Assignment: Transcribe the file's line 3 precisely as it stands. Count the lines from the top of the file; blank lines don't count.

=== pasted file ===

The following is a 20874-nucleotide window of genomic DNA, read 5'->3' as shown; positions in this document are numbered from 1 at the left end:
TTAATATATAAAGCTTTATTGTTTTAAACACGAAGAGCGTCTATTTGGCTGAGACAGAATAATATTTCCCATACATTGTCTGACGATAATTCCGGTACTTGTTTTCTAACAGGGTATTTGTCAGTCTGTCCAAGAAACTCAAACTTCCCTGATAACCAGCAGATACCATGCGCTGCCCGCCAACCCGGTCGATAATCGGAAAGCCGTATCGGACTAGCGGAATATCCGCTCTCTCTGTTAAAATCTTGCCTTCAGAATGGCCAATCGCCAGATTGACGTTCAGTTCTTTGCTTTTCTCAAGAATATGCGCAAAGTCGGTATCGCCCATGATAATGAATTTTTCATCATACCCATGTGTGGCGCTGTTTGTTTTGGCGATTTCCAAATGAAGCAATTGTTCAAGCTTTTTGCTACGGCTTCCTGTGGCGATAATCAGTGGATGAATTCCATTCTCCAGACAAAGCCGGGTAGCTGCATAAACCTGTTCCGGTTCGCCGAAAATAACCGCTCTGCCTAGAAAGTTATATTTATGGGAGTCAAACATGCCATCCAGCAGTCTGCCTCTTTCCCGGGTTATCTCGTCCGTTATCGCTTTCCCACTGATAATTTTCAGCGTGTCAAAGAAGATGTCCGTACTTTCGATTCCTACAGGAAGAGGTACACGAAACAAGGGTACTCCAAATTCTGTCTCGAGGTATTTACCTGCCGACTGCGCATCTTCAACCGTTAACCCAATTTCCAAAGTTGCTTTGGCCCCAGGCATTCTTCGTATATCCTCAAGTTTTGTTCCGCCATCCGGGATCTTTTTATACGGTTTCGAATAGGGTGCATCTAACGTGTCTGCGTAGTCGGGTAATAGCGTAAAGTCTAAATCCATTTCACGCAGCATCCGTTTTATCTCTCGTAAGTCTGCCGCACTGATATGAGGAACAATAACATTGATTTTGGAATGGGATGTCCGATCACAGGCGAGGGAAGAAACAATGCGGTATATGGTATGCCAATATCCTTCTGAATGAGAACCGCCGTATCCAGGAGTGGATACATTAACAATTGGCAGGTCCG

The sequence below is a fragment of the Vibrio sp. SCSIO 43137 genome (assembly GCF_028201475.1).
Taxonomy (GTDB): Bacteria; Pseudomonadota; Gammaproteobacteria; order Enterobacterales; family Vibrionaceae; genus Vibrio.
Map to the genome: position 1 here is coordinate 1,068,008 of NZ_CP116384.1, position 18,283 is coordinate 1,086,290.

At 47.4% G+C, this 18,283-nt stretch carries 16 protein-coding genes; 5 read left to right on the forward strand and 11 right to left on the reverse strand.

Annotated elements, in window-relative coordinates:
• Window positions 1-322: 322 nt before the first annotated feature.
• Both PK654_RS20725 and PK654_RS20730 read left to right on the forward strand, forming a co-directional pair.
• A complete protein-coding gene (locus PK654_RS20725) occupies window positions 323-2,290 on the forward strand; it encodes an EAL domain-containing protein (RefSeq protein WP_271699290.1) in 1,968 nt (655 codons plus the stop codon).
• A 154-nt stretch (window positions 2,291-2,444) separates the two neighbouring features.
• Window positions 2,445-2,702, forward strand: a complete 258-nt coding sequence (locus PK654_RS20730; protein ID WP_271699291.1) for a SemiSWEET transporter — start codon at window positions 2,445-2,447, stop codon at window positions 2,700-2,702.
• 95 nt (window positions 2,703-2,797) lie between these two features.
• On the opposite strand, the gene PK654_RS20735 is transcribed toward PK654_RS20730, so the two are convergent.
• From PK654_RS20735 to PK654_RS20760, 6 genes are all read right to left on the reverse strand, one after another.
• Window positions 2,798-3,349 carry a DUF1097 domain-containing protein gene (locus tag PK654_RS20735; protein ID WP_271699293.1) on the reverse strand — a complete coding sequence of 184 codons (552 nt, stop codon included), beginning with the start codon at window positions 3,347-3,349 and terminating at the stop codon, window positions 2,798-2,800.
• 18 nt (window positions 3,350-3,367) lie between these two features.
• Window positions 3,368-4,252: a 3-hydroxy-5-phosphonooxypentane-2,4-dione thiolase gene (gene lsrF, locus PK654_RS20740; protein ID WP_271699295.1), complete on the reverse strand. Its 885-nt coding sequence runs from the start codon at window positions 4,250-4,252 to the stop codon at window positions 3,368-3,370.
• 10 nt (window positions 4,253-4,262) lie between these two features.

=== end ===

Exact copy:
The sequence below is a fragment of the Vibrio sp. SCSIO 43137 genome (assembly GCF_028201475.1).